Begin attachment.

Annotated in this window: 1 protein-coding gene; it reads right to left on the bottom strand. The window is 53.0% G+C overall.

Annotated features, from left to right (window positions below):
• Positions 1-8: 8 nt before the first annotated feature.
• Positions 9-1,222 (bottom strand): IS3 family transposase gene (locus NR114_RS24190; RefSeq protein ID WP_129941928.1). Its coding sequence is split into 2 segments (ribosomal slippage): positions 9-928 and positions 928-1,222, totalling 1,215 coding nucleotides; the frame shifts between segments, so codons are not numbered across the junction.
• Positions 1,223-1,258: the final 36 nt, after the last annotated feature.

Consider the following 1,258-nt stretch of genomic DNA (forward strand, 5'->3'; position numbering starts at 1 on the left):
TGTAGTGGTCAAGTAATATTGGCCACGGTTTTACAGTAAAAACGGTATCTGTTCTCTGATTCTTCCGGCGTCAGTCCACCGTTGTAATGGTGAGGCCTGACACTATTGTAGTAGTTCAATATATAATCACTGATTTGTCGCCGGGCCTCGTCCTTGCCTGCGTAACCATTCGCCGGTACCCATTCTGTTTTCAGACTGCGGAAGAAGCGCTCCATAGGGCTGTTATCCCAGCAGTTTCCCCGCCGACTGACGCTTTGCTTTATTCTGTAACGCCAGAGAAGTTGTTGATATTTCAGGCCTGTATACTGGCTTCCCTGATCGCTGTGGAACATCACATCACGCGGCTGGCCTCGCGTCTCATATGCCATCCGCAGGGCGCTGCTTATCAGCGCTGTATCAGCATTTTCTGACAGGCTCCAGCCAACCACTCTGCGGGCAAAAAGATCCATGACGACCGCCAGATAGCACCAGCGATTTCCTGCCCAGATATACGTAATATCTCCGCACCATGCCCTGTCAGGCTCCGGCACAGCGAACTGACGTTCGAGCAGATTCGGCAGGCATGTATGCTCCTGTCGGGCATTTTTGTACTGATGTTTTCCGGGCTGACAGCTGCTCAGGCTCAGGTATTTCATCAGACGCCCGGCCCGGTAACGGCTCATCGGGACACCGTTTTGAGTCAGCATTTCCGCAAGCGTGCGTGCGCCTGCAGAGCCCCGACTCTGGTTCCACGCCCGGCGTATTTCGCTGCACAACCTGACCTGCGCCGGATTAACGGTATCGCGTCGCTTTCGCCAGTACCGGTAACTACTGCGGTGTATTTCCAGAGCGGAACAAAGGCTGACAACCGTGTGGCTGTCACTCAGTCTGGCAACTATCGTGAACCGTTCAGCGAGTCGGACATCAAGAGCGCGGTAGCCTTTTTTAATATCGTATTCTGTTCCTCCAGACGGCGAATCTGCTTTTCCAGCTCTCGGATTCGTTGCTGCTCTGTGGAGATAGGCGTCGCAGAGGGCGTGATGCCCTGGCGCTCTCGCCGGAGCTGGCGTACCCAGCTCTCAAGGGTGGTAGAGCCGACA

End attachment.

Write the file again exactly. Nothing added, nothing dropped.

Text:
Annotated in this window: 1 protein-coding gene; it reads right to left on the bottom strand. The window is 53.0% G+C overall.

Annotated features, from left to right (window positions below):
• Positions 1-8: 8 nt before the first annotated feature.
• Positions 9-1,222 (bottom strand): IS3 family transposase gene (locus NR114_RS24190; RefSeq protein ID WP_129941928.1). Its coding sequence is split into 2 segments (ribosomal slippage): positions 9-928 and positions 928-1,222, totalling 1,215 coding nucleotides; the frame shifts between segments, so codons are not numbered across the junction.
• Positions 1,223-1,258: the final 36 nt, after the last annotated feature.

Consider the following 1,258-nt stretch of genomic DNA (forward strand, 5'->3'; position numbering starts at 1 on the left):
TGTAGTGGTCAAGTAATATTGGCCACGGTTTTACAGTAAAAACGGTATCTGTTCTCTGATTCTTCCGGCGTCAGTCCACCGTTGTAATGGTGAGGCCTGACACTATTGTAGTAGTTCAATATATAATCACTGATTTGTCGCCGGGCCTCGTCCTTGCCTGCGTAACCATTCGCCGGTACCCATTCTGTTTTCAGACTGCGGAAGAAGCGCTCCATAGGGCTGTTATCCCAGCAGTTTCCCCGCCGACTGACGCTTTGCTTTATTCTGTAACGCCAGAGAAGTTGTTGATATTTCAGGCCTGTATACTGGCTTCCCTGATCGCTGTGGAACATCACATCACGCGGCTGGCCTCGCGTCTCATATGCCATCCGCAGGGCGCTGCTTATCAGCGCTGTATCAGCATTTTCTGACAGGCTCCAGCCAACCACTCTGCGGGCAAAAAGATCCATGACGACCGCCAGATAGCACCAGCGATTTCCTGCCCAGATATACGTAATATCTCCGCACCATGCCCTGTCAGGCTCCGGCACAGCGAACTGACGTTCGAGCAGATTCGGCAGGCATGTATGCTCCTGTCGGGCATTTTTGTACTGATGTTTTCCGGGCTGACAGCTGCTCAGGCTCAGGTATTTCATCAGACGCCCGGCCCGGTAACGGCTCATCGGGACACCGTTTTGAGTCAGCATTTCCGCAAGCGTGCGTGCGCCTGCAGAGCCCCGACTCTGGTTCCACGCCCGGCGTATTTCGCTGCACAACCTGACCTGCGCCGGATTAACGGTATCGCGTCGCTTTCGCCAGTACCGGTAACTACTGCGGTGTATTTCCAGAGCGGAACAAAGGCTGACAACCGTGTGGCTGTCACTCAGTCTGGCAACTATCGTGAACCGTTCAGCGAGTCGGACATCAAGAGCGCGGTAGCCTTTTTTAATATCGTATTCTGTTCCTCCAGACGGCGAATCTGCTTTTCCAGCTCTCGGATTCGTTGCTGCTCTGTGGAGATAGGCGTCGCAGAGGGCGTGATGCCCTGGCGCTCTCGCCGGAGCTGGCGTACCCAGCTCTCAAGGGTGGTAGAGCCGACA